Uber argues that as a technology company, it is not subject to laws regulating public transit and other transportation providers, such as the ADA, or “required to provide accessible vehicles or accommodations.”

Still, the U.S. Justice Department recently intervened in the blind plaintiffs’ case to urge that the discrimination accusations be taken seriously. It also requested that the court interpret whether the laws governing other transportation providers should apply to Uber as well.

A decision against Uber could be costly to it and other upstart tech firms that may find themselves classified as belonging to a more traditional industry.

In a Texas case, Uber has already indicated that the cost of making the necessary modifications would be “extraordinary.” The plaintiff in that lawsuit said a driver refused him service and that he could not order an accessible vehicle through the app.

“It would have to modify the Uber App, modify its policies and procedures, and provide wheelchair accessible vehicles in numerous cities,” according to an October court filing.

Indeed, Uber has recently added the ability to order a wheelchair-accessible vehicle using its app in certain major cities like New York and San Francisco. But it’s unclear if or when the option will be available elsewhere.

In the meantime, Eric Lipp, executive director of the Open Doors Organization, which advocates for accessible transportation for disabled passengers, offered this advice in The Daily Beast:

“I think that many in the community do not understand that Uber has nothing against access and the ADA,” says Lipp. “The big problem is that until the courts settle whether Uber is a software company or transportation company the disability community will just have to be patient and try to work with Uber, not against them.”

TIME Microsoft

Here’s Why Microsoft Didn’t Buy Salesforce

The Davos World Economic Forum 2015
Simon Dawson—Bloomberg/Getty Images Marc Benioff, chairman and chief executive officer of Salesforce.com Inc., center, and Michael Dell, chairman and chief executive officer of Dell Inc., right, wave from inside an elevator following a Bloomberg Television interview on day two of the World Economic Forum (WEF) in Davos, Switzerland, on Jan. 22, 2015.

Negotiators couldn't close a $15 billion price gap

Microsoft had 15 billion reasons to back out of talks to acquire business software giant Salesforce.

Early this spring, Microsoft offered to pay $55 billion for the company, raising the potential of a blockbuster tech merger, but Salesforce countered with a demand for as much as $70 billion.

Sources familiar with the talks told CNBC News that the two sides failed to narrow the gap in their negotiations. Microsoft’s offer was met with a series of counteroffers from Salesforce CEO Marc Benioff.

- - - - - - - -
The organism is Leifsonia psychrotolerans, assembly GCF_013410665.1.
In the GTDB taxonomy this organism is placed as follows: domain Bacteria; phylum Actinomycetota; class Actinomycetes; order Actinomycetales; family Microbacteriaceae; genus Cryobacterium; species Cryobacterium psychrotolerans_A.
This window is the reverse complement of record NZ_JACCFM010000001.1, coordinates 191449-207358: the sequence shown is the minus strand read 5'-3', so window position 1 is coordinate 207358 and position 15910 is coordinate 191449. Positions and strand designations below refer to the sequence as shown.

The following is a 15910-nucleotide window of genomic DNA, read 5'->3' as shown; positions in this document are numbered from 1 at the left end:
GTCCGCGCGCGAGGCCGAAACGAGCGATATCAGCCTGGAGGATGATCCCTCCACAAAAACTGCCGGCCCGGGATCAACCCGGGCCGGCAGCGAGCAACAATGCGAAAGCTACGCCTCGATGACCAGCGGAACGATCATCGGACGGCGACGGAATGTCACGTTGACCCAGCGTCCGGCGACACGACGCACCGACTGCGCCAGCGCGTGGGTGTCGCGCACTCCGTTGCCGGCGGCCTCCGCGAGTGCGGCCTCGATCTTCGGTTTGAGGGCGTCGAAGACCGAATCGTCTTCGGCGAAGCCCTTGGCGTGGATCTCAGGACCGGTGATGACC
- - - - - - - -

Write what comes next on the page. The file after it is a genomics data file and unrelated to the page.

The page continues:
Salesforce shares soared last month after Bloomberg News reported that an anonymous buyer had approached the company. Microsoft insiders have since told Reuters that the company has made no recent offers, implying that the negotiations have ended.

 

TIME tobacco

Big Tobacco Sues British Government Over Effort to Strip Logos From Cigarette Packaging

New laws would strip logos from cigarette packages

Tobacco companies are fighting a recently passed law that would strip logos and branding from cigarette packages to in order to make them less enticing to consumers in the United Kingdom.

Philip Morris International, which owns the Marlboro band, filed suit Friday in a British court seeking to stop regulators from imposing standardized packaging on cigarettes. Philip Morris argues that such regulations would unlawfully deprive the company of use its own trademarks.

“Countries around the world have shown that effective tobacco control can co-exist with respect for consumer freedoms and private property,” Philip Morris said in a statement.

Under the new law, traditional cigarette logos would be replaced with large, graphic health warnings. Australia enacted a similar law in 2012.

According to Philip Morris, Marlboro was the ninth most valuable brand in the world in 2014 with an estimated value of $67 billion.

TIME Apple

Why Apple’s New TV Service May Be Delayed

Tim Cook
Eric Risberg—AP Apple CEO Tim Cook speaks in San Francisco on March 9, 2015

Another setback in Apple's quest to deliver your TV shows.

Apple’s long quest to get a slice of the television business may have just gotten a bit longer.

According to a report in Re/code, Apple’s rumored TV service–which would bundle TV shows people would normally get through a cable provider–will not be unveiled this fall, “as it had told programmers it would like to do.”

The reason? Apple is hoping to differentiate itself from competitors like Dish’s Sling TV by offering local television content. This however, will be a time-consuming process, as most local television content is owned by local affiliates, rather than parent networks like CBS or ABC. According to Re/code: